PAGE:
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The State Treasurer has set an investment policy stressing, in order of importance, safety, liquidity, and yield as the key goals for all of the taxpayers' funds entrusted to him. To meet these goals, all funds under Treasury's management are in fixed-income portfolios.
The mission of the Investment Division is to provide investment programs that are safe, prudent, and appropriate for the public purpose of each fund, with rates of return consistently at or above performance benchmarks.
In Fiscal Year 2015, the Treasury Pool earned 1.01%.
For a summary of the different portfolios Treasury manages and their performance, please click here. You may also download a copy of the Treasurer's Investment Policies.
The Treasury Department is responsible for investing most of the state's cash and managing the related investments. Currently the Department manages more than $6.5 billion in more than 750 funds. For efficiency and in order to increase investment yield, most of the monies from General Fund, state agencies, and political subdivisions of the state are pooled for investment purposes. Some funds are managed separately under distinct investment policies.
The Treasury Cash Fund, and its sister fund, Treasury Pool, provide state agencies with the cash-flow liquidity they need to meet near-term financial obligations.
Public School Permanent Fund
The Public School Permanent Fund was created at statehood. It receives money from the School Land Trust and is dedicated to the support of K-12 education.
Major Medical Insurance Fund
The MMIF and Subsequent Injury Fund are special funds within the Division of Worker's Compensation of the Colorado Department of Labor and Employment. The investment portfolio is comprised of money held in excess of current needs, which is held to meet the future medical and indemnity expenses of claimants.
Unclaimed Property Tourism Promotion Trust Fund
The UPTPTF invests the proceeds from the sale of securities held by the state Unclaimed Property program. The investment income from the fund is transferred to the state tourism board to promote Colorado tourism.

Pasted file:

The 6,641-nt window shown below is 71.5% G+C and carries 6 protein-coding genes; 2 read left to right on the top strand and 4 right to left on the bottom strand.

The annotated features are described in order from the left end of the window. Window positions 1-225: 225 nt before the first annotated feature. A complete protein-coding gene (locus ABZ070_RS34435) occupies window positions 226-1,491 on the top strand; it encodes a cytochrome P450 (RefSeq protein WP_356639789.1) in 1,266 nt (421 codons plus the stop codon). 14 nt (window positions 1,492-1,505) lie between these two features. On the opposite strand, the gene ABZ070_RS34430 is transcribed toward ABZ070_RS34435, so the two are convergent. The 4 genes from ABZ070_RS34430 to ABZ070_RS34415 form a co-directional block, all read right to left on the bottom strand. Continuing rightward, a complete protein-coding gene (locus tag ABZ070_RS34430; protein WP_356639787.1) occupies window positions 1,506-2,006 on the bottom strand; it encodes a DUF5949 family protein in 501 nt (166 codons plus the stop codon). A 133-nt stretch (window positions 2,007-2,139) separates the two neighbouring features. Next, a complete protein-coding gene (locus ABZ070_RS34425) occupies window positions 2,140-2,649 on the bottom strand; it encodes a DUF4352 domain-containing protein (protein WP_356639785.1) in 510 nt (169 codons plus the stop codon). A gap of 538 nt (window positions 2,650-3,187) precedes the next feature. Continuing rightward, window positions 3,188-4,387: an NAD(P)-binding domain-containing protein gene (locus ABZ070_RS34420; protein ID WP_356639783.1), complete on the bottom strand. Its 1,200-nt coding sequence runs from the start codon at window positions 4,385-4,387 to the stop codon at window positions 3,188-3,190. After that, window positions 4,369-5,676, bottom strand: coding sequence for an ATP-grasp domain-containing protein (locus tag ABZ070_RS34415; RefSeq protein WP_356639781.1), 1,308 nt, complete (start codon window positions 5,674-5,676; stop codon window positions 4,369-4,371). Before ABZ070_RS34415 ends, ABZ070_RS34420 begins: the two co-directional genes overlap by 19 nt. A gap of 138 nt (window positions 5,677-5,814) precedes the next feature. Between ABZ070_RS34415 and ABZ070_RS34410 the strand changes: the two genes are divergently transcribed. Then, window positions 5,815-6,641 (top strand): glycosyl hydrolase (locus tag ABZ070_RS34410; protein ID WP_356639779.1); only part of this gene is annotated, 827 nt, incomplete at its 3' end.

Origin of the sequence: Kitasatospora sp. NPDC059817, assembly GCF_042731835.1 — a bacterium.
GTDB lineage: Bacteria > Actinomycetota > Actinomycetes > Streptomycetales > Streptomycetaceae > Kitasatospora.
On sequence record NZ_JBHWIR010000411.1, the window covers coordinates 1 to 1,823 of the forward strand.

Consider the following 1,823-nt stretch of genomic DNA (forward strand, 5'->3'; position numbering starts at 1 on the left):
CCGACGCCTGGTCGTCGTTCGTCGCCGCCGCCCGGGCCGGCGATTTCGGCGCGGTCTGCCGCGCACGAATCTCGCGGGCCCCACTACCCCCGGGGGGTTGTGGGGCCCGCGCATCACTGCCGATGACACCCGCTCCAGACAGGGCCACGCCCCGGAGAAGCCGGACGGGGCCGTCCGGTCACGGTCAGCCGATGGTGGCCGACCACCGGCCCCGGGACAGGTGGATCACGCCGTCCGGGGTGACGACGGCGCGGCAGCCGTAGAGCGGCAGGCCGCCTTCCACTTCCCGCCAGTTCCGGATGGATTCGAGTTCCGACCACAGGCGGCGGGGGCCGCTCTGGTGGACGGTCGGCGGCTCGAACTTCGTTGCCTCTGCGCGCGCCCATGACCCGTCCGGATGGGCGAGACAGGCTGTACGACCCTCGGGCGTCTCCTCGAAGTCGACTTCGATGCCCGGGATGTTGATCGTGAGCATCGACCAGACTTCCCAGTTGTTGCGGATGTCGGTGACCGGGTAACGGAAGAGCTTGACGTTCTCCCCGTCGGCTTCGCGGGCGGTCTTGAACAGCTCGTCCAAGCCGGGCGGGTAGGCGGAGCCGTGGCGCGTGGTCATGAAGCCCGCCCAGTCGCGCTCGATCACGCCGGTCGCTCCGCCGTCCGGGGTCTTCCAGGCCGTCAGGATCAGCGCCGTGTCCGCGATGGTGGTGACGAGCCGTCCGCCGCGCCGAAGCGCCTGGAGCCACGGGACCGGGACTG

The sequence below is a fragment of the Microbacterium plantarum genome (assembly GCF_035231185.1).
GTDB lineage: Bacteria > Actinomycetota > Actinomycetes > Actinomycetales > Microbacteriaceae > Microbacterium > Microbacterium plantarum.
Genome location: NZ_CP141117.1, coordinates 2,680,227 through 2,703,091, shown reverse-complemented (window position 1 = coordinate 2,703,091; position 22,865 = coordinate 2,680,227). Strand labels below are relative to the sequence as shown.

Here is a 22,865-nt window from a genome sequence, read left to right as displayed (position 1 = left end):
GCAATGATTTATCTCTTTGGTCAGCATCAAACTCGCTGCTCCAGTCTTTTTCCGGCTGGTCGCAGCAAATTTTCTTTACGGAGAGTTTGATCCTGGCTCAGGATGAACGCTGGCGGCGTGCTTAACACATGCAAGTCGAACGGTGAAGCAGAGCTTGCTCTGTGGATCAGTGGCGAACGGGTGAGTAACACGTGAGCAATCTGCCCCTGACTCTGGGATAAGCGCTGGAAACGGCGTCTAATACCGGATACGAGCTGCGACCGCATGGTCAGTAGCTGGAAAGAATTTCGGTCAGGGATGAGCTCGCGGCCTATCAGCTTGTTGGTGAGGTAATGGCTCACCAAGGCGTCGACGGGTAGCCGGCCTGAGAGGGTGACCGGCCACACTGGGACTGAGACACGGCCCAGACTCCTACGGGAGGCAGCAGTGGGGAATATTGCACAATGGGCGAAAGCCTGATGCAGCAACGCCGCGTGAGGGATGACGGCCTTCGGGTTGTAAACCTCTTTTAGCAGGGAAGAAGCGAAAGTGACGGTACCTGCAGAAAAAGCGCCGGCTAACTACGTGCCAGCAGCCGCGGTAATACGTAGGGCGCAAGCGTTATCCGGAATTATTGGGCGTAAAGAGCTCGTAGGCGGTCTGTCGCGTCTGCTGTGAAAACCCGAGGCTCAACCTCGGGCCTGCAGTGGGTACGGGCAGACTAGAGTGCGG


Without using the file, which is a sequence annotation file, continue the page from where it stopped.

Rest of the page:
Several local investment professionals and representatives from the Department of Labor & Employment, and the State Land Board, voluntarily serve with Treasury investment staff on the Treasurer's Investment Advisory Committee. The purpose of this committee is to provide guidance on policies and general strategies and to monitor investment results. The committee meets regularly to exchange information and ideas on investment outlook and to review performance, policy, procedures, and legislation. The volunteer members do not have decision-making authority and thus do not have any fiduciary responsibility for the portfolios of the Treasury.
For more information on the Investment Advisory Committee, contact the Chief Investment Officer at (303) 866-5651 or e-mail firstname.lastname@example.org.
Meetings & Agendas
None scheduled at this time.
Robert Bush, E.R.I.C. Forecasting Services
Bill Cadman, State Senator
Peter Calamari, Platte River Ventures
Don Coram, State Representative
Charlie Farrell, Northstar Investment Advisors, LLC
Tobin Follenweider, State Land Board
Chris Friemuth, CoBiz Wealth
Diane Holbert, Douglas County Treasurer
Blaine Rollins, 361o Capital LLC
Eric Weissman, Kachi Partners
For Current CD Rates, please contact Jamila Loftis at 303-866-2759.
The State Treasurer supports local banks and small businesses through the certificate-of-deposit (CD) program, while still earning as much on taxpayer dollars as it would if invested in other securities.
Under the program, banks with their primary offices in Colorado may contact the Treasury each Monday to obtain that week's rate for the purchase of 91, 182, or 364-day certificates of deposit (CD). Before a bank may submit a bid, the Treasury carefully screens the bank's financial records and determines the maximum amount it may borrow. Within a bank's permitted figure, the Treasury will lend the bank amounts between $100,000 and $20 million and receive a CD in return.
By law, the Treasury's objectives are first and foremost to protect the taxpayers money. This is why the Treasury screens the banks so carefully. Second, the Treasury must keep sufficient cash on hand to pay the state's bills so, unfortunately, this limits the total amount we can lend to banks. Finally, the Treasury tries to maximize earnings on taxpayers' dollars.
This CD program not only provides a fair return for the taxpayer, it also benefits Colorado's banks and businesses.
Although this program is available to all Colorado-based banks, many of the CDs are purchased from banks located outside of the Front Range. These banks typically use the money to make short-term loans to ranchers, farmers, and small business owners in their local communities.
Program RulesAuthorization Form